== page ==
This year, while so many people openly (and rightly) lamented the devastating effect Donald Trump’s disgusting treatment of women (and the inexplicable defending of said treatment) will have upon young girls looking on, we all forgot something: our sons were watching and listening too.

I’m not sure we’ve stopped to think about what kind of young men we’re creating right now.

I don’t know if we’ve considered the collateral damage this is doing within the boys in our collective care. 

I don’t think we can fathom what our sons in a Donald Trump America are likely to grow into:

Men with a dangerous sense of entitlement when it comes to the bodies of women.
Men for whom violent, hateful, objectifying words about women are viewed as normal.
Men who believe that money and power and their penises give them license to do whatever they want with a woman regardless of what she wants.
Men for whom the very idea of consent is unimportant.
Men who believe they will get rewarded for their misogyny and sexism and filth, because they’ve watched it happen.
Men who grow to have no value for the truth.

This week my son asked me what Donald Trump said about women, and I did the best I could to relay it all without using the actual words, because to use the actual words Trump used, would have meant subjecting my son to the kind of explicit, angry vulgarity that isn’t normal and shouldn’t be normal for 11-year old boys—or boys of integrity of any age.

The words about women from a man who is now President, unfit to be repeated by a father to his son. Let that sink in for a minute. 

Trying to find any scenario in which any man talking about grabbing a woman by the genitalia and forcing himself on her physically is at all normal or acceptable, underscores the tragic absurdity of it all. It also illustrates the depths to which we’ve fallen and the sickness which is so pervasive; that our politics now so easily trumps our humanity.

The fact that a man with such a well-documented pattern of misogyny was the GOP representative for the highest office in the country (let alone garnering the support of millions of people who claim faith in Jesus) should be an embarrassment to any self-respecting parent and Christian. We should be sick to our stomachs right now, realizing how poisonous this all is to the hearts and minds of our boys. We should be openly condemning it all, if we had any regard for them and any interest in who they are becoming.

That so many fathers (and mothers) are not doing so, means that maybe Donald Trump is exactly the person to best represent us in the world. Maybe that is how low the bar we’ve set for our young men really is. Maybe the support for Trump is a true measure of the hatred so many men have toward women and the self-loathing too many of those women are afflicted with.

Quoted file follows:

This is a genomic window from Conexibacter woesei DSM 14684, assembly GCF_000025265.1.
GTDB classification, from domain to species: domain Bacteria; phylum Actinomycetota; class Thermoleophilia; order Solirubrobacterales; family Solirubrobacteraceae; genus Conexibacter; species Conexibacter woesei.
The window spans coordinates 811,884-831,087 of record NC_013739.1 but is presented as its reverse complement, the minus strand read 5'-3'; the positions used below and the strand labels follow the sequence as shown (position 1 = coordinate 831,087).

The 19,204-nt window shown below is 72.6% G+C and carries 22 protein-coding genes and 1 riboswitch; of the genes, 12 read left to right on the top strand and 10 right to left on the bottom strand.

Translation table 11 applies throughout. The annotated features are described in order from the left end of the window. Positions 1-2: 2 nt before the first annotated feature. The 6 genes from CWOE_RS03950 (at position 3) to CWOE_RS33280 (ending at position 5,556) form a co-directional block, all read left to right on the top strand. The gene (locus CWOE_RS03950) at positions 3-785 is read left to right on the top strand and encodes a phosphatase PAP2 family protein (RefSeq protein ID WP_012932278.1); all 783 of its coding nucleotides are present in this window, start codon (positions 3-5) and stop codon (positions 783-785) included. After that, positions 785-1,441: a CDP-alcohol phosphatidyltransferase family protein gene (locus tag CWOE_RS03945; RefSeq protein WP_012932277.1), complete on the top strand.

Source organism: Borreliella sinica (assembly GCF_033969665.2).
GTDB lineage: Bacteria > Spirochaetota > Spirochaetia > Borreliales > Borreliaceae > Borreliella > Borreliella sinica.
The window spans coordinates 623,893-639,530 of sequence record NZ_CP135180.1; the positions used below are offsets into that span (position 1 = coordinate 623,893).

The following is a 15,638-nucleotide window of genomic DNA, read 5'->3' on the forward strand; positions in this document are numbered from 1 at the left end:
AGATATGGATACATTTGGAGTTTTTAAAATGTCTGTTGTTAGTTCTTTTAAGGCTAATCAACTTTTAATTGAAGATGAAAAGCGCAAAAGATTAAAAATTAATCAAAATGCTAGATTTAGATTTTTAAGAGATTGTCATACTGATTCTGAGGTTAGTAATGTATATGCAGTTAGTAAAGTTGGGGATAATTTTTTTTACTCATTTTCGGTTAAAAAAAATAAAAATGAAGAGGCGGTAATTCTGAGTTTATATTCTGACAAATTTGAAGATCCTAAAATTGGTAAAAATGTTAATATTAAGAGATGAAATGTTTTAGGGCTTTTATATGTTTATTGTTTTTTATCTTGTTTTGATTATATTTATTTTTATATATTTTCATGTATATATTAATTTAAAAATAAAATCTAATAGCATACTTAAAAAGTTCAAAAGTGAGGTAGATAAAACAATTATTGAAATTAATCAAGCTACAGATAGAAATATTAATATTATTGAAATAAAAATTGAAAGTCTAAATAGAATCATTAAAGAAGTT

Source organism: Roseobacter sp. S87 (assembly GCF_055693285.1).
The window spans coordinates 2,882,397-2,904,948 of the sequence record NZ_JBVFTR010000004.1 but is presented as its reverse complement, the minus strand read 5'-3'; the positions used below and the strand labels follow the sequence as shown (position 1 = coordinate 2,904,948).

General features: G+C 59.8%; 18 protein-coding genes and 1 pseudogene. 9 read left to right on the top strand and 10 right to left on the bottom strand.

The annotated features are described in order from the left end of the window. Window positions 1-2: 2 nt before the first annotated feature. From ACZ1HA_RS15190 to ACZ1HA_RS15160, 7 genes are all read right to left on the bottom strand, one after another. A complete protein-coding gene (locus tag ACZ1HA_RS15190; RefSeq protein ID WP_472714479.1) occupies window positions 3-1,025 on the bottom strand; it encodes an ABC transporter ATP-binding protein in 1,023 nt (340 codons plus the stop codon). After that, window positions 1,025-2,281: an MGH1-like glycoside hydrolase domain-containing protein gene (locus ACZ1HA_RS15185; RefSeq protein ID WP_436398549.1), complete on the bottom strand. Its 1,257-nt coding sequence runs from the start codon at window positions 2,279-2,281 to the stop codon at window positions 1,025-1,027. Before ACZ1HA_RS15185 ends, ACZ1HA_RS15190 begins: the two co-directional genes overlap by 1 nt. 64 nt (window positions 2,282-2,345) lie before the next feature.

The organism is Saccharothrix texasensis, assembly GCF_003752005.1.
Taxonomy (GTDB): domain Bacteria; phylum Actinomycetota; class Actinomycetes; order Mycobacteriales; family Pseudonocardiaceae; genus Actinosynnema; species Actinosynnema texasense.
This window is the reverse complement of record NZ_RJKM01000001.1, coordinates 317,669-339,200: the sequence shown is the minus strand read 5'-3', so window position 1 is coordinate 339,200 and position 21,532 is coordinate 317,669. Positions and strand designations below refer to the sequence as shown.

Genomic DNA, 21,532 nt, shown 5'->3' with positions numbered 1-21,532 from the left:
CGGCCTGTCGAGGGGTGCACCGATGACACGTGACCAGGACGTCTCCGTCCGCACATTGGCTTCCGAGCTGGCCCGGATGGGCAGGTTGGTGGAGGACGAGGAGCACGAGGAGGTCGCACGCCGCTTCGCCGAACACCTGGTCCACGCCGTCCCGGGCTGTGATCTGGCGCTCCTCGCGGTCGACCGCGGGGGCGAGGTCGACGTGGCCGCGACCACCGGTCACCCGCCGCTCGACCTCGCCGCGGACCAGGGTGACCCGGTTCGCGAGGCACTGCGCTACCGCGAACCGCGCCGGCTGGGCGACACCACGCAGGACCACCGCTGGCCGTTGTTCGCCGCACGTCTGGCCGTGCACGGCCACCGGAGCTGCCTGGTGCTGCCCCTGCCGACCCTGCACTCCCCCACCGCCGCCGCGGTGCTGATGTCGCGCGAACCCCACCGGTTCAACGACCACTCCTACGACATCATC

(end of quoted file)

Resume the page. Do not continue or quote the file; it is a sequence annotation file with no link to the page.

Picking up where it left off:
I have better dreams for my son than this.

I want him to know that girls and women are worthy of respect and decency and gentleness.
I want him to know that dehumanizing a woman is never normal; not in a locker room or a frat party or a board room or a bedroom.
I want him to know that another woman’s body is not his jurisdiction.
I want him to know that a woman’s outward no is louder than his internal yes.

I want him to know that there is a huge difference between being a man—and being a gentleman.

I believe my son deserves better than this week. All our sons do.

They deserve far better than a Donald Trump presidency. They deserve a higher definition of what it means to be a man, than an insulting, groping, bragging predator who treats women with complete disregard. 

They deserve a Christianity that isn’t as pliable as the Conservative Right and so many professed believers have made it in order to accommodate their candidate.

They also deserve better than to see adults making excuses for the words Trump has said and the things he’s done. They deserve parents, mentors, and role models who won’t sell their souls to align with a party or retain power.

One day my son will be a man, and I’ll be damned if I’m going to ever worry that he’s not a man who recognizes women as valuable and equal and worthy of respect, and I’m going to shout down all the voices that would speak something different into his ears, even if those voices are of family members, friends, pastors, and Presidential candidates.

Rationalizing sexual assault and violence toward women as just “boys will be boys”, is the best way to ensure that our boys grow-up to become abusive men who have contempt for women and believe that to be what all men do. I refuse to participate in that.

At this point, opposing this kind of language and behavior shouldn’t be seen as a political move—but a human decency move. There shouldn’t be an alternative side to choose here; not if we love our sons and daughters.

Right now my son and millions of other bright and beautiful boys with big hearts and bigger questions are watching and listening to Donald Trump, and to us.

He is failing them.

We can’t afford to.